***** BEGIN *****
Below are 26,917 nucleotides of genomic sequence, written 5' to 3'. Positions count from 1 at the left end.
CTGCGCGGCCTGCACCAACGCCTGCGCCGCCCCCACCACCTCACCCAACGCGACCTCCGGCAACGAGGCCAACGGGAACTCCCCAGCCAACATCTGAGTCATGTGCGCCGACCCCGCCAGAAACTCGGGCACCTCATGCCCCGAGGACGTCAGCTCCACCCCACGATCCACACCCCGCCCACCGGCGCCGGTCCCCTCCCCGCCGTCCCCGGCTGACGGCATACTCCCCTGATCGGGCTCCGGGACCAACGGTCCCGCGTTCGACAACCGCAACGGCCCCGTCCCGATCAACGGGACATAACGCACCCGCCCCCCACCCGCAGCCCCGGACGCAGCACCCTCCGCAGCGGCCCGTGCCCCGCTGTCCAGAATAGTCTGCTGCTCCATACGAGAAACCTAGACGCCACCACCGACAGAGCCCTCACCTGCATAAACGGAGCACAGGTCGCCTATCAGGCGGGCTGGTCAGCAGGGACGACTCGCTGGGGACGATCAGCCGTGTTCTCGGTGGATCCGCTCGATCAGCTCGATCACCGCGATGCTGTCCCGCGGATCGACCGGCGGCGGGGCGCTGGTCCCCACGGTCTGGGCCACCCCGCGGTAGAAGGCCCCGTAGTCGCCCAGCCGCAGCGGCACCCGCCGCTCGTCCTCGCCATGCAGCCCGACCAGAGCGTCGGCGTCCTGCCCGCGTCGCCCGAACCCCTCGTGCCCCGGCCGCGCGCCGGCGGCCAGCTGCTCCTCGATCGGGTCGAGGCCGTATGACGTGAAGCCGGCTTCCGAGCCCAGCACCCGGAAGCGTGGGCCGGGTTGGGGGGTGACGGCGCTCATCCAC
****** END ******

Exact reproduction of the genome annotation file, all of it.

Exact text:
Below are 26,917 nucleotides of genomic sequence, written 5' to 3'. Positions count from 1 at the left end.
CTGCGCGGCCTGCACCAACGCCTGCGCCGCCCCCACCACCTCACCCAACGCGACCTCCGGCAACGAGGCCAACGGGAACTCCCCAGCCAACATCTGAGTCATGTGCGCCGACCCCGCCAGAAACTCGGGCACCTCATGCCCCGAGGACGTCAGCTCCACCCCACGATCCACACCCCGCCCACCGGCGCCGGTCCCCTCCCCGCCGTCCCCGGCTGACGGCATACTCCCCTGATCGGGCTCCGGGACCAACGGTCCCGCGTTCGACAACCGCAACGGCCCCGTCCCGATCAACGGGACATAACGCACCCGCCCCCCACCCGCAGCCCCGGACGCAGCACCCTCCGCAGCGGCCCGTGCCCCGCTGTCCAGAATAGTCTGCTGCTCCATACGAGAAACCTAGACGCCACCACCGACAGAGCCCTCACCTGCATAAACGGAGCACAGGTCGCCTATCAGGCGGGCTGGTCAGCAGGGACGACTCGCTGGGGACGATCAGCCGTGTTCTCGGTGGATCCGCTCGATCAGCTCGATCACCGCGATGCTGTCCCGCGGATCGACCGGCGGCGGGGCGCTGGTCCCCACGGTCTGGGCCACCCCGCGGTAGAAGGCCCCGTAGTCGCCCAGCCGCAGCGGCACCCGCCGCTCGTCCTCGCCATGCAGCCCGACCAGAGCGTCGGCGTCCTGCCCGCGTCGCCCGAACCCCTCGTGCCCCGGCCGCGCGCCGGCGGCCAGCTGCTCCTCGATCGGGTCGAGGCCGTATGACGTGAAGCCGGCTTCCGAGCCCAGCACCCGGAAGCGTGGGCCGGGTTGGGGGGTGACGGCGCTCATCCAC